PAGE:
Today, we will be jumping on our class wiki site and students will be adding newly-invented words to an ongoing collaborative project: constructing a dictionary of made-up words. It’s called collaborative because since 2005, my students have each been adding one or two words every year to the Crazy Collaborative Dictionary wiki site (and adding podcasts the last few years). We now have about 500 words on the site, and another 80 or so will be added to the mix this year.
What I find interesting is that many of my current students have older siblings who also took part in the Crazy Collaborative Dictionary, which means they are collaborating across time. This is one of the beauties of an online space – the collaboration can go horizontal (across class) and vertical (across time).
They began their work last week as I read parts of the book Frindle by Andrew Clements to them. A fair number had read the book when they were younger, but there are some wonderful sections in there about the power of words and language. We then talked about William Shakespeare and his impact on our language even today. We spoke about the framework of Romeo and Juliet and Hamlet and other plays, and the foundation they have laid for so many plot devices in movies and books today. And we talked about how Shakespeare introduced hundreds of new words and phrases to our language, finding gaps between what he wanted to say and what words were available to express that meaning.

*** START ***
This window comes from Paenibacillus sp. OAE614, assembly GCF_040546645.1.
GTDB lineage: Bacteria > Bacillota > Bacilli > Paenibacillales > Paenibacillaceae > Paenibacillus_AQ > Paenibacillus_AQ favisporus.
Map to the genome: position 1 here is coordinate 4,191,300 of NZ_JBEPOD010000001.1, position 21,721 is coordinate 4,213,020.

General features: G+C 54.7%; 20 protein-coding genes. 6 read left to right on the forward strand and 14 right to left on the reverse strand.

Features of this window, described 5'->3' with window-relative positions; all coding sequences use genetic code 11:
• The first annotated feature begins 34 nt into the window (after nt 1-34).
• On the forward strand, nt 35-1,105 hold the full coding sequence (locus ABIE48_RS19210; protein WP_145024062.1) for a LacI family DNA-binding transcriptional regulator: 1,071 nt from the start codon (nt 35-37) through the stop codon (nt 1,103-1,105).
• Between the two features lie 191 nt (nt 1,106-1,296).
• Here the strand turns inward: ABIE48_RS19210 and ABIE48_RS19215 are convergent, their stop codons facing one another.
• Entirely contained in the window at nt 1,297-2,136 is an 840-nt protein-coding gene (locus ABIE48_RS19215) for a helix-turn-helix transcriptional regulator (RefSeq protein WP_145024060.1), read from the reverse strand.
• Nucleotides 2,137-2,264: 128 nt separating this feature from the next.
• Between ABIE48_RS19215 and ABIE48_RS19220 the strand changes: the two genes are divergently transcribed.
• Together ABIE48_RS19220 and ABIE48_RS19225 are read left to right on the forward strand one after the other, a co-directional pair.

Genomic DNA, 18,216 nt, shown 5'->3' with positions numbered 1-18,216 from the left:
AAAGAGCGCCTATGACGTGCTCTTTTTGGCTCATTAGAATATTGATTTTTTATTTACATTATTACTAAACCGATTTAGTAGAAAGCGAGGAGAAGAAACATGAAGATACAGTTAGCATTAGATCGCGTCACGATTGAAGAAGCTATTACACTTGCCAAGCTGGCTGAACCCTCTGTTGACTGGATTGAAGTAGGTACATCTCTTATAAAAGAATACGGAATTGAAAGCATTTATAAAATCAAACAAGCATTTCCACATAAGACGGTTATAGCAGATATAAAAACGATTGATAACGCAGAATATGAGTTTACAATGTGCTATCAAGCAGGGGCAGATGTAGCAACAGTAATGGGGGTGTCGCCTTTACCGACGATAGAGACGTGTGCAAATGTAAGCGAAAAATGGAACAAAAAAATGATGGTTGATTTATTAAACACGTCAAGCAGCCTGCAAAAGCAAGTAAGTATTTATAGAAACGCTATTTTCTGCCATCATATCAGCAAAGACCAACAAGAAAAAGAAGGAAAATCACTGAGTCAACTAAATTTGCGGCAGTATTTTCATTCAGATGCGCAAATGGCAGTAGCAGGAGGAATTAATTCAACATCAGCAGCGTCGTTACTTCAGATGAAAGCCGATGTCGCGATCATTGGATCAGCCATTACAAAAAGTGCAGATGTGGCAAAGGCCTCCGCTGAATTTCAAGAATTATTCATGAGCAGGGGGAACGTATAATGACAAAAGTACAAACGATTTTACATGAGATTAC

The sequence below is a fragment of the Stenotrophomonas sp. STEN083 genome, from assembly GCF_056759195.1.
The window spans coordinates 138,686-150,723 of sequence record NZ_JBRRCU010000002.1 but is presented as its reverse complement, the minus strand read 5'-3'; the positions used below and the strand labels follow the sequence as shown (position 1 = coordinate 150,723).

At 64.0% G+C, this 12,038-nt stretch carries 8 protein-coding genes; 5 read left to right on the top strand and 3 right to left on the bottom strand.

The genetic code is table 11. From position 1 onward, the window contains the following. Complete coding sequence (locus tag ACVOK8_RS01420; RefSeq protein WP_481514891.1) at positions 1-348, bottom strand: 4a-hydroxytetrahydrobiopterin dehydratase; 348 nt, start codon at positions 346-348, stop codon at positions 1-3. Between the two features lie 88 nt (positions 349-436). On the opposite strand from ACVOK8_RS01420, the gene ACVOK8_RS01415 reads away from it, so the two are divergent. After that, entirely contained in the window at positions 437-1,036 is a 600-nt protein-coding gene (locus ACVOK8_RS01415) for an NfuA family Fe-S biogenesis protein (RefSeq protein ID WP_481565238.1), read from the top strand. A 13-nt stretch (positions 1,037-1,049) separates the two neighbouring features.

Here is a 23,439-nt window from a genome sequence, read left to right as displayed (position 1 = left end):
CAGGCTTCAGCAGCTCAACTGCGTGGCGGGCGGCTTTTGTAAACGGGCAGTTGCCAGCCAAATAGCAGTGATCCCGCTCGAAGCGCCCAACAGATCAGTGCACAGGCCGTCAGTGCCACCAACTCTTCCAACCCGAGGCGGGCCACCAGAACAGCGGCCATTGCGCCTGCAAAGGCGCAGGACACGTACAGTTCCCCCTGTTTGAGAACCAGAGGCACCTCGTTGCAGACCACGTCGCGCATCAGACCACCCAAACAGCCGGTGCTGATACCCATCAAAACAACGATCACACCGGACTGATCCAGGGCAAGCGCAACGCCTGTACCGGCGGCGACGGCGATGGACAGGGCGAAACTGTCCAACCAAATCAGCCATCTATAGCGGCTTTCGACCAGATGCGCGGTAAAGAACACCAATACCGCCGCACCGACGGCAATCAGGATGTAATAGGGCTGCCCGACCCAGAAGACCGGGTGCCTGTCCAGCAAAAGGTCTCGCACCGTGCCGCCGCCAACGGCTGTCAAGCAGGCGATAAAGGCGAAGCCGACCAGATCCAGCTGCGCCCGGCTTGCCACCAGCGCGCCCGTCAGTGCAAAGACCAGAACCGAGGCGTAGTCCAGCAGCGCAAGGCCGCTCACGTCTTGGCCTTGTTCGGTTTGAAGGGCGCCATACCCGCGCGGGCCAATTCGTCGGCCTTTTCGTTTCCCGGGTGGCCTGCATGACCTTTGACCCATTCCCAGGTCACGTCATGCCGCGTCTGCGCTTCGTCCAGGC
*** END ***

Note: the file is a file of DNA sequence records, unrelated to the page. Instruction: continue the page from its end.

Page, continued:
I have shared some of the newest words in the Oxford English Dictionary from 2010:
And showcased some past words from the Crazy Dictionary:
Today, they will get on the wiki, add their words, create a podcast of their word and definition, create a wall chart of their new words and begin to have fun with this invented language.
Who knows what words will emerge today?
Peace (in the language),